Many of the men with Lieutenant Walton got up out of their sick beds to go, and the lieutenant himself did the same things; and to-morrow, it a scout were called for, every man who could sit on a horse would be willing to start. Our brigade has been broken up, and the brigade quartermaster ordered away, and our regimental quartermaster ordered to furnish all the troops in the convalescent camp. Is this right? And how is the quartermaster to account for these supplies on his returns?
Excuse me, general, for annoying you with all this; but as we are placed under your command, I thought it bust just to correct the impression that has gone out concerning us, and likewise to appeal to you for protection against impositions.
Very respectfully, your obedient servant,
WM. M. RUST,
Captain, Commanding 21st Regiment Texas Cavalry and Convalescent Camp.
HEADQUARTERS TRANS-MISSISSIPPI DEPARTMENT,
Shreveport, La., October 7, 1863.
Lieutenant General T. H. HOLMES,
Commanding District of Arkansas:
GENERAL: Your communication of the 5th instant has been received.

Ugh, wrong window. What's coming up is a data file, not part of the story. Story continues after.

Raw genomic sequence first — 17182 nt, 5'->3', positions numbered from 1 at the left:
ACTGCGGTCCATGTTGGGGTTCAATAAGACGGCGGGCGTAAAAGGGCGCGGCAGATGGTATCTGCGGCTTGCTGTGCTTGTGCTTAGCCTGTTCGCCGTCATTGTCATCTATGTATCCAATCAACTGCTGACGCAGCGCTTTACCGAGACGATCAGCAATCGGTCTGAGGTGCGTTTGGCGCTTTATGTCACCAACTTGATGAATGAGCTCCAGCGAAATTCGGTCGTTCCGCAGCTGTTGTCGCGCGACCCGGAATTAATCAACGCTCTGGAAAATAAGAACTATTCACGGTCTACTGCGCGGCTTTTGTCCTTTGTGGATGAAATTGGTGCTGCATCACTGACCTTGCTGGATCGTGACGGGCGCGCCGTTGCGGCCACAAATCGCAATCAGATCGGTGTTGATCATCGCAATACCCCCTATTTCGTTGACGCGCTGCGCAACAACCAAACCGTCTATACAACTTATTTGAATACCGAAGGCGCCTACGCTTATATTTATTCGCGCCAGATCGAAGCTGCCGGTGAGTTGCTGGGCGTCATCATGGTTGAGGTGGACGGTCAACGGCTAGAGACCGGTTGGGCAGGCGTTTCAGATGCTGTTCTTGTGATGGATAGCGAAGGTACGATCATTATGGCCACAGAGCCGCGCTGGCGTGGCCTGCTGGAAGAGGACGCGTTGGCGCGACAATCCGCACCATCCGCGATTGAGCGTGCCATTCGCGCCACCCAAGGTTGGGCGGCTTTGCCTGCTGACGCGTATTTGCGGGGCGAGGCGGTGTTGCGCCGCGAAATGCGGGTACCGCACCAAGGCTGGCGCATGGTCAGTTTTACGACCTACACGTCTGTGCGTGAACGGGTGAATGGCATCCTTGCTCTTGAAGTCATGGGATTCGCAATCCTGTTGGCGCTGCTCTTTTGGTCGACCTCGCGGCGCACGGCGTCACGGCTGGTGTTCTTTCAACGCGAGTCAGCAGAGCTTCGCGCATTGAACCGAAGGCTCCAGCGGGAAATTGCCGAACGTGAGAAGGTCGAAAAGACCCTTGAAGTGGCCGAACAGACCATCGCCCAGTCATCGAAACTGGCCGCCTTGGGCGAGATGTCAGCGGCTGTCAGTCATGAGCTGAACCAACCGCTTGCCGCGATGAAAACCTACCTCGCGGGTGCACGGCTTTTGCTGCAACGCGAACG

The removal of the stores from Washington, and taking a position nearer the Camden road, is what should be done. The assignment of the Arkansas troops which may be raised to Brigadier-General Fagan meets with my approbation. The telegraph from Arkadelphia to Camden should be removed with as little delay as possible. It is now of very little importance to us, and would be lost on any move in face of the enemy. You can connect yourself by a courier line with the telegraph at Camden, or at some point intermediate between Camden and Magnolia. The distance will be under 50 miles, and dispatches can be carried in six or seven hours. Your stores, except such as are immediately needed, say one month's supplies, should be removed as rapidly as possible from Washington. Shreveport is the safest point,where the bulk of them should be sent. If you will look at the map, you will see that the routes from Little Rock and Pine Bluff by Camden are the most direct and the most practicable ones for the enemy's advance. Supplies are more plentiful, and they, whilst moving directly on Shreveport, the strategic point of this section, give their flank to a junction with a column moving from Vicksburg. Your position at Arkadelphia is good only as covering the magazine at Washington. A rapid advance by the way of Camden will cut you off from Shreveport, and, throwing you across Red River at Fulton, will prevent a junction with Taylor. Camden is a better position than Arkadelphia for the infantry; the Little Missouri a stronger front than Washita; its bottoms in winter are impassable. I suggested to you at Arkadelphia to examine the county in your rear toward the Camden and Shreveport road, and select a position for your main force not liable to be turned by the Camden road, as is the case with the present disposition of your command. You should have a topographical map of the country, showing the roads practicable as lines of communication. You will, I think, find a road leading from the Shreveport and Camden road, by Woodlawn, direct to Arkadelphia. It crosses the Little Missouri low down. There is a road direct from Camden to Arkadelphia. You may, on examination, find it good to dispose your infantry at Camden and on the Little